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Overheating of Asian economies likely: Lehman

Better growth rate will attract massive capital inflows

GOOD economic news now could lead to tough times later, an American investment bank is warning. The bank, Lehman Brothers, says that a soft landing for the global economy could lead Asia ex-Japan economies to overheat later this year or into next year.

Lehman’s chief economist Asia ex-Japan, Robert Subbaraman, says the bank expects the region to ‘attract massive capital inflows’ because of its better growth rate than those of other regions, higher interest rates, and stronger economic fundamentals.

‘So our core view of the region is that the aggregate GDP growth for the Asia ex-Japan economies will weaken by about one percentage point this year to about 7.5 per cent,’ he said. ‘The weakening will be because of weakening exports; however, because of the strong capital inflows, the domestic economies are going to be red-hot.’

He also expects that, with the region’s exports weakening, Asian central banks will intervene heavily to slow currency appreciation, even more so than before.

This may result in the dilemma of the ‘impossible trinity’, which holds that a country can have only two of the three economic options of a fixed exchange rate, control over interest rates, and an open capital account.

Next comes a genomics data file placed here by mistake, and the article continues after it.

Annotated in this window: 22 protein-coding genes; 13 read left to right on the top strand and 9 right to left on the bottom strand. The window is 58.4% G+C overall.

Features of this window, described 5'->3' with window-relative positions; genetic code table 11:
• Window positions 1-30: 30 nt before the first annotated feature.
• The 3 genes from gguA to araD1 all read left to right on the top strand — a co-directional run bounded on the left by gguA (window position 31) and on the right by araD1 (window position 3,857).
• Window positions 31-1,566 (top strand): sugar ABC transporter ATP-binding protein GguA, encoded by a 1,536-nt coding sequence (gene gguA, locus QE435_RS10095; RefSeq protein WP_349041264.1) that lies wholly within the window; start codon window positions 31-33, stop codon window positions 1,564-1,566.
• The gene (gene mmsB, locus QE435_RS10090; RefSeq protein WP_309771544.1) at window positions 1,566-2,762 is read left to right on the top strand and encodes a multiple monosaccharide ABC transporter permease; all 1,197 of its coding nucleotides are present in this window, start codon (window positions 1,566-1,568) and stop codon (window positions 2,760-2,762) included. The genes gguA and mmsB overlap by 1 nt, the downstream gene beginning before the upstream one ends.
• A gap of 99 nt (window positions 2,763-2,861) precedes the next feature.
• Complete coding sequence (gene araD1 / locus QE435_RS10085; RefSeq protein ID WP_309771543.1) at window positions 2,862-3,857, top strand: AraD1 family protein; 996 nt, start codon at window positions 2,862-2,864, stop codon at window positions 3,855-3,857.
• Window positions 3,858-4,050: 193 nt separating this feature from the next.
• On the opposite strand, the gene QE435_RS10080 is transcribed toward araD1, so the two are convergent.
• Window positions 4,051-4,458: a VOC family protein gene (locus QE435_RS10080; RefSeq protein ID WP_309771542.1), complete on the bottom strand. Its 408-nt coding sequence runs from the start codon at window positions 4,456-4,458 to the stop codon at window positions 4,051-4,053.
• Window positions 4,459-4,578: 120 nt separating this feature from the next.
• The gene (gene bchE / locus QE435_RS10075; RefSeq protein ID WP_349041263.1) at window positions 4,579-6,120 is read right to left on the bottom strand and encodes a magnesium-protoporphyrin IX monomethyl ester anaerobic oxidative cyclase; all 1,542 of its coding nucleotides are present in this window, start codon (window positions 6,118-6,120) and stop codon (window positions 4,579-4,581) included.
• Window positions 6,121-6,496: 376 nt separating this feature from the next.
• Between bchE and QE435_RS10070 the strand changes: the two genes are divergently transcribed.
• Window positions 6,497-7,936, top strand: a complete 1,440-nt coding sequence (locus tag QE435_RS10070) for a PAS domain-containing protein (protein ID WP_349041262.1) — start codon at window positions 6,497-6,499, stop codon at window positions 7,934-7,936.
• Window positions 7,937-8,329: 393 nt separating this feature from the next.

‘We doubt that countries will impose Draconian capital controls,’ he said. ‘Thus it will become harder for central banks to raise interest rates, because to do so would attract even stronger capital inflows and put greater upward pressure on their currency.

‘In our view, that is a recipe for an overheating economy.’

On the other hand, the bank predicted that if there is a global recession, Asia ex-Japan economies will be severely hit – falling by as much as 4.5 percentage points. This would be nowhere near as bad as during 1997’s Asian financial crisis, because of ‘sound economic fundamentals’ and ‘plenty of room for macro policy to respond’.

However, Lehman Brothers has not gone out with a full-blown recession prediction for the United States, forecasting only a 40 per cent risk of a recession this year, slightly higher than its predicted one-in-three chance at the beginning of this year.

 

Source: Business Times 23 Jan 08

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